The Beach Boys are one of the most influential groups in rock history. In celebration of a new film about Brian Wilson, entitled Long Promised Road, we take a look at how they altered the musical landscape for generations to come.
The Beach Boys have sold over 100 million records during their 60-year career, and the core quintet of the three Wilsons, Love, and Jardine were inducted into the Rock and Roll Hall of Fame in 1988.
Their UK Official Chart history is very impressive. Their 1966 compilation Best Of The Beach Boys Vol.1 spent 55 weeks in the Top Ten.
While none of their studio albums reached the top, their 1976 Number 1 compilation 20 Golden Greats was the second-biggest selling album of 1976 spending 85 weeks on the list. Their 40 charting albums have racked up 593 weeks in total. They’ve enjoyed 28 Top 40 hit singles, including two Number 1s (Good Vibrations and Do It Again) and spent 281 weeks on the chart.
Check out the trailer for Brian Wilson: Long Promised Road here:
The Beach Boys were formed in 1961 in Hawthorne, California. The group's original line-up consisted of brothers Brian, Dennis, and Carl Wilson, their cousin Mike Love, and friend Al Jardine, having originally called themselves Carl and the Passions during high-school.
Their vocal harmonies and musical genius saw them become one of the most influential acts of the rock area, initially scoring a string of massive hits in the US that reflected their primary interests of girls, cars and surfing such as Surfin’ USA, I Get Around and Help Me, Rhonda and albums such as Surfin’ Safari, Surfin’ USA and Surfer Girl and Little Deuce Coupe. A lot of surfing, basically.
In 1966, the band released Pet Sounds, probably their best-known record. Packed with tracks, it was engineered almost solely by Wilson, and included more ambitious production and lyrical work. Containing the singles God Only Knows and Wouldn’t It Be Nice, and has gone on to become one of the most influential albums of all time, regularly featuring in Best Albums Ever lists by publications such as NME and Pitchfork.
Both Paul McCartney and Brian Wilson have admitted in the past how they drew inspiration from the other one’s music and thus people began pitting them against each other. It was a healthy competition inspiring each other, and Macca also declared that God Only Knows is “the greatest song ever written”, adding that “I’ve often played Pet Sounds and cried.”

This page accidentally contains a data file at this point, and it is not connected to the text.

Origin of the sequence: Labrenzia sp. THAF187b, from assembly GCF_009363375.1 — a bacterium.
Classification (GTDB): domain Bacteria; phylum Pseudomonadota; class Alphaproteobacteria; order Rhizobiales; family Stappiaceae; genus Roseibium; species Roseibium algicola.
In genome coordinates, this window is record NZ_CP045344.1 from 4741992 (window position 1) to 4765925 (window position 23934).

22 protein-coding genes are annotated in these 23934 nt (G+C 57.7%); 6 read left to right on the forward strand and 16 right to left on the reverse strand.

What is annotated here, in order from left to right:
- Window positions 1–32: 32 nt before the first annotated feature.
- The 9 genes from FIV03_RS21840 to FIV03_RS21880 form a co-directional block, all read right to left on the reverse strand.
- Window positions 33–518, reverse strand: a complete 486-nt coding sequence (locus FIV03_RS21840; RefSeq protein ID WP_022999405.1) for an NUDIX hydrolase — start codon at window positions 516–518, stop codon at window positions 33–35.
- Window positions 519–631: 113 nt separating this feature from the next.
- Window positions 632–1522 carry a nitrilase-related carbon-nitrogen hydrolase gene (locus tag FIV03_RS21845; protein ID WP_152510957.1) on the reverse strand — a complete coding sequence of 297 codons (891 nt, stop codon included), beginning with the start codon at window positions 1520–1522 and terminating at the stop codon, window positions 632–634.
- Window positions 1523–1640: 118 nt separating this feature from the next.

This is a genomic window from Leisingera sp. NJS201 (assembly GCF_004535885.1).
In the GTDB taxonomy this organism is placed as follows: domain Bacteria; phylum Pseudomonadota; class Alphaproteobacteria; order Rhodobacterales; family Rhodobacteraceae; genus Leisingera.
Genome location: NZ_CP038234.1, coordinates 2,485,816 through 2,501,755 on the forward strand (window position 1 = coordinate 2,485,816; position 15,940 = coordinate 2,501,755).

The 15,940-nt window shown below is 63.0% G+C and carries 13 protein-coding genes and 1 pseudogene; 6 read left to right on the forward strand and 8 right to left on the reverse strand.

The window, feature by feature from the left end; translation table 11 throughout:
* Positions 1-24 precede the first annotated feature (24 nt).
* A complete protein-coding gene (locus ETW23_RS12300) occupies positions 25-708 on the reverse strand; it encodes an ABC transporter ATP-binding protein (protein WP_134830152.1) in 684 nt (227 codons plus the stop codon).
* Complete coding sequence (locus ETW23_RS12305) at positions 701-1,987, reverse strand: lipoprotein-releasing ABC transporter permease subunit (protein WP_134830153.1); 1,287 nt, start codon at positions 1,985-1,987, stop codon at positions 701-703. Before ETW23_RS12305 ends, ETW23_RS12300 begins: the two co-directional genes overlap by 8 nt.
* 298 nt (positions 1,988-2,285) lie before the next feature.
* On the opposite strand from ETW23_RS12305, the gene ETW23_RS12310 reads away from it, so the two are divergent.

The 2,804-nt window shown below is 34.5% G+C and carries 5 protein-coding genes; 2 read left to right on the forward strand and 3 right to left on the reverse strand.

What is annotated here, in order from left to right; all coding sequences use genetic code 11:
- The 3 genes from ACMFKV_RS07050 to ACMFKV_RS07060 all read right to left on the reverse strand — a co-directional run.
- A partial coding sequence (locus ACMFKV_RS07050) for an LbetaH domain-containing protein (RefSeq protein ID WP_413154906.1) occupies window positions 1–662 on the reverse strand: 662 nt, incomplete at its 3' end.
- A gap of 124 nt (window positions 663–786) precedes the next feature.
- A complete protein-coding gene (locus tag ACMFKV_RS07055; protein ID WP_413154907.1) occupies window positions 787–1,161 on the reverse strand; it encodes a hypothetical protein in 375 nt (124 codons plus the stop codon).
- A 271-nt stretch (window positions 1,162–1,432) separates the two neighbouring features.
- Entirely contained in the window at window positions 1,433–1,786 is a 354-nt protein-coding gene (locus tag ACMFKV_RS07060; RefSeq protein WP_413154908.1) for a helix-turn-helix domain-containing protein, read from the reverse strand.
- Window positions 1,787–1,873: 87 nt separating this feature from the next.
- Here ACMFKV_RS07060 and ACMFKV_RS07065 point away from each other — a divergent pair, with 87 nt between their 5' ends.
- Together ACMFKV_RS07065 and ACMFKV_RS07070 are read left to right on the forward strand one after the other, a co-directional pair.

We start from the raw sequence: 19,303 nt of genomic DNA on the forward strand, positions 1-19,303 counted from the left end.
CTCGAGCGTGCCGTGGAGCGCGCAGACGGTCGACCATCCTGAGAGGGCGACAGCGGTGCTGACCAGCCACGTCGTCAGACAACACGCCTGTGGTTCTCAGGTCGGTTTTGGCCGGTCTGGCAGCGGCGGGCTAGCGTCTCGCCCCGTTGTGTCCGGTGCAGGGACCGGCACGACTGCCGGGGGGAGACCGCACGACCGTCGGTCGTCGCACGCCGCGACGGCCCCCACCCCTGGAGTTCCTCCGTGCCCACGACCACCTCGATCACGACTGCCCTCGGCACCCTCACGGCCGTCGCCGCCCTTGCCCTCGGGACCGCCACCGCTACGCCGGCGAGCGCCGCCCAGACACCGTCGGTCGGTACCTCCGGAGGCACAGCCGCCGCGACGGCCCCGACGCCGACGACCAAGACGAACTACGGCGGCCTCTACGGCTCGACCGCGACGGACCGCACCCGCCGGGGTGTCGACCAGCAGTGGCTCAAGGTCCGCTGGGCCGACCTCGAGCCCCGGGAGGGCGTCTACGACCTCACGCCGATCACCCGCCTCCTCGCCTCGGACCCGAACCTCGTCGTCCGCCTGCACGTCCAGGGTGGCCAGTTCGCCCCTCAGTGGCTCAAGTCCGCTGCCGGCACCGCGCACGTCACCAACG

Brian took time out of touring with band, as he became obsessed with writing the perfect pop song. This stalled work on the follow-up to Pet Sounds; Smile is now considered probably the most well-known unfinished album in music history. Never released in its original form, the making of the album stretched Wilson to breaking point, although a 'downscaled' version called Smiley Smile was released in 1967.
The closest we'll probably ever get to a finished version is a 2011 compilation called The Smile Sessions. Brian did present his own version of Smile - Brian Wilson presents Smile - as a solo record, but he's said many times it differs from his original vision.
Towards the end of the decade, Brian began creating increasingly complex songs such as Good Vibrations and Heroes and Villains, often spending days in the studio to get the music he was hearing in his head on to tape.
Although many of The Beach Boys albums at the turn of the seventies weren’t huge sellers at the time, titles such as Wild Honey, 20/20, Surf’s Up, Sunflower and Holland became increasingly influential with a whole new audience.
The Beach Boys have inspired no end of acts such as Teenage Fanclub, Elton John, Saint Etienne, Philip Glass, Led Zeppelin, Weezer, Bee Gees, Foo Fighters, Earth Wind & Fire, Bruce Springsteen, Jesus and Mary Chain and have also seen their songs covered by David Bowie, Elvis Costello, Status Quo, Ronnie Spector, Paul Simon, Sonic Youth, Neil Diamond, The Ramones and Willie Nelson.